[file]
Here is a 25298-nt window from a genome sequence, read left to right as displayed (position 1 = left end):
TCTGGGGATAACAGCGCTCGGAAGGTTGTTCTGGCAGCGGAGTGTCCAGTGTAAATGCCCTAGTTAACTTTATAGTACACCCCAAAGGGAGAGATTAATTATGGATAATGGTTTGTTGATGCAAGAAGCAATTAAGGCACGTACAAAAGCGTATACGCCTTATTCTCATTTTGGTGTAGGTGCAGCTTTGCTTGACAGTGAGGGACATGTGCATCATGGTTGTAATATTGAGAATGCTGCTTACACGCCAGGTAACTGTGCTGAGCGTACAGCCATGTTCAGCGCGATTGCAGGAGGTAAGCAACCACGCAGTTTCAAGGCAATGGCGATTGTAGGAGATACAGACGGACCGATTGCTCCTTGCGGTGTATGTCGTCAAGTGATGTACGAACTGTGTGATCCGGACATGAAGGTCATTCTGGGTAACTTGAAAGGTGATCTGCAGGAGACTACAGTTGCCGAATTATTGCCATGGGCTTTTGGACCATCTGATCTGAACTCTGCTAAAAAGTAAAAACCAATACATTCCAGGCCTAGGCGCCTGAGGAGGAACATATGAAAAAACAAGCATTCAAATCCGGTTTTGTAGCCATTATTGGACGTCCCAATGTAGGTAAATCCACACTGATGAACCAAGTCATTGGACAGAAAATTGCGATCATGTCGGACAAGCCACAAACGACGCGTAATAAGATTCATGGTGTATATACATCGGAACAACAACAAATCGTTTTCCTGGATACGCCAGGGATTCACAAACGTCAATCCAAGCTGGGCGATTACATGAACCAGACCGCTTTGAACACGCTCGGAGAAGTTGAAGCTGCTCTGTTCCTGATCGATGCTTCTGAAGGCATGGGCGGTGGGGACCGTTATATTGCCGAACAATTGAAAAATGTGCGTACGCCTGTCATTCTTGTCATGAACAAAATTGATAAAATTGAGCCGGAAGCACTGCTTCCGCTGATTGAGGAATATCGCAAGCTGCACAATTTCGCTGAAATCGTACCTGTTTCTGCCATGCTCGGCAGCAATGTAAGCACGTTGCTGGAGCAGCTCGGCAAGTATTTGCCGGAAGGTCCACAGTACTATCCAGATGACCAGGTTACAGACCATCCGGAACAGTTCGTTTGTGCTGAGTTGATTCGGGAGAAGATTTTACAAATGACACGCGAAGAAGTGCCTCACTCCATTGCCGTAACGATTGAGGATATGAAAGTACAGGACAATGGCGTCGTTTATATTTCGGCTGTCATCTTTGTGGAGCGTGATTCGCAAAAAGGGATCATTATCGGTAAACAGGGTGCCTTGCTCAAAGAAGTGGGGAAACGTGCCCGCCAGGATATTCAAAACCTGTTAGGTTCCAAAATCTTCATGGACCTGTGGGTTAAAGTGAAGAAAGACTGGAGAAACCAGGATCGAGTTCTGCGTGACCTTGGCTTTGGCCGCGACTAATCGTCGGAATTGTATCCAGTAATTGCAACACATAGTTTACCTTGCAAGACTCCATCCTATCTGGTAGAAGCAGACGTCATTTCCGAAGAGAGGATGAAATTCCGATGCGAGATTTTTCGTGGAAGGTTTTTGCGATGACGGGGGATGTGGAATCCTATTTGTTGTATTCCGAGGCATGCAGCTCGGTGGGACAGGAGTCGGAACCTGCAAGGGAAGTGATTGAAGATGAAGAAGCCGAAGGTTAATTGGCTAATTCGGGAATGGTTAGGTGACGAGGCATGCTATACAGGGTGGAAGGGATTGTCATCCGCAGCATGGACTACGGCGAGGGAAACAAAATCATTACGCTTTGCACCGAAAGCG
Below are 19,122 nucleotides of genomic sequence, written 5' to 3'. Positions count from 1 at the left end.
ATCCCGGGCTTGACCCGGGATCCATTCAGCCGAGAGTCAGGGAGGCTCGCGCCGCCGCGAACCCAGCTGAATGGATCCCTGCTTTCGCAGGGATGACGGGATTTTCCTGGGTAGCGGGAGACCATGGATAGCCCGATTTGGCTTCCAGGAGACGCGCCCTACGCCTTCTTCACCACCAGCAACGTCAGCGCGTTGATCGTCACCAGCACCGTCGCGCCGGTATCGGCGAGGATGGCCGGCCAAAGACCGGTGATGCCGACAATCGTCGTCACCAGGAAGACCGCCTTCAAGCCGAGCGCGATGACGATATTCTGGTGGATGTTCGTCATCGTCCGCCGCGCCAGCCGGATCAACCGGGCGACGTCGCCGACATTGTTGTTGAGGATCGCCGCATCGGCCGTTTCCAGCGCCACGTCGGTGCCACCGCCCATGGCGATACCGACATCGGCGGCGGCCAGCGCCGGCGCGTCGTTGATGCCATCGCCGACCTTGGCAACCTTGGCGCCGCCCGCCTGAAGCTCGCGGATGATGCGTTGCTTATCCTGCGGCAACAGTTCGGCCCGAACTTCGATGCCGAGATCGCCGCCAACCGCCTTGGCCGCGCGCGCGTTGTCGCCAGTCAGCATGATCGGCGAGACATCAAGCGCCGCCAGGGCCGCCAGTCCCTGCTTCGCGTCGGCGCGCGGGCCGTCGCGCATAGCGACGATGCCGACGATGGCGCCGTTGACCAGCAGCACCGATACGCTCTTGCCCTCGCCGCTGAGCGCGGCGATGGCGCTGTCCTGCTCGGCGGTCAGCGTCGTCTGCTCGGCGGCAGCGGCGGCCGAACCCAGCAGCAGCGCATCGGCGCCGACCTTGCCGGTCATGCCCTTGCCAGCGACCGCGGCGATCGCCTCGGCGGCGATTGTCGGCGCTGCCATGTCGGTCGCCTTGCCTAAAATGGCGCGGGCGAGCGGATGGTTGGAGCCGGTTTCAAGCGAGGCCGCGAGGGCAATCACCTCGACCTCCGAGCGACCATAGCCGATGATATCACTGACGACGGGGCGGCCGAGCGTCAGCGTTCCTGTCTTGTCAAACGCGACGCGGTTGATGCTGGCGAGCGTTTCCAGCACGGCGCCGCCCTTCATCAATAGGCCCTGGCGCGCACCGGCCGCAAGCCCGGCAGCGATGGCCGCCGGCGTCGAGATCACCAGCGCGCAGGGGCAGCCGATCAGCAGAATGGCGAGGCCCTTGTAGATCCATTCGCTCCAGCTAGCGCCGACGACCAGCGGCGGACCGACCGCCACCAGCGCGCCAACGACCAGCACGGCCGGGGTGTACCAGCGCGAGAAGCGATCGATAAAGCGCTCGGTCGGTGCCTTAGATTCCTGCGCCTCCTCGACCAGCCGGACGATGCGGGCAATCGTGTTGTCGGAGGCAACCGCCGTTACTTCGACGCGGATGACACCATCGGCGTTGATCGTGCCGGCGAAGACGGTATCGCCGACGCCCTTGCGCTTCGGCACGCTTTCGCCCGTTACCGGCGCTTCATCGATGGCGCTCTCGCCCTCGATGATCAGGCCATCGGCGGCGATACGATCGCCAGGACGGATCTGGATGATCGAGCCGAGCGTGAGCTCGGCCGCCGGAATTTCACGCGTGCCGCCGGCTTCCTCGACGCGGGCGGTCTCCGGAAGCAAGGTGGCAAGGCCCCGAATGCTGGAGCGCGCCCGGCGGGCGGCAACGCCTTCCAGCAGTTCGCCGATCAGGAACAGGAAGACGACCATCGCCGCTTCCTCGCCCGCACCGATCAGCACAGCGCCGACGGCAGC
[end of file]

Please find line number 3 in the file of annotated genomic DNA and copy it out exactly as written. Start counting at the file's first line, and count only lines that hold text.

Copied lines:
Below are 19,122 nucleotides of genomic sequence, written 5' to 3'. Positions count from 1 at the left end.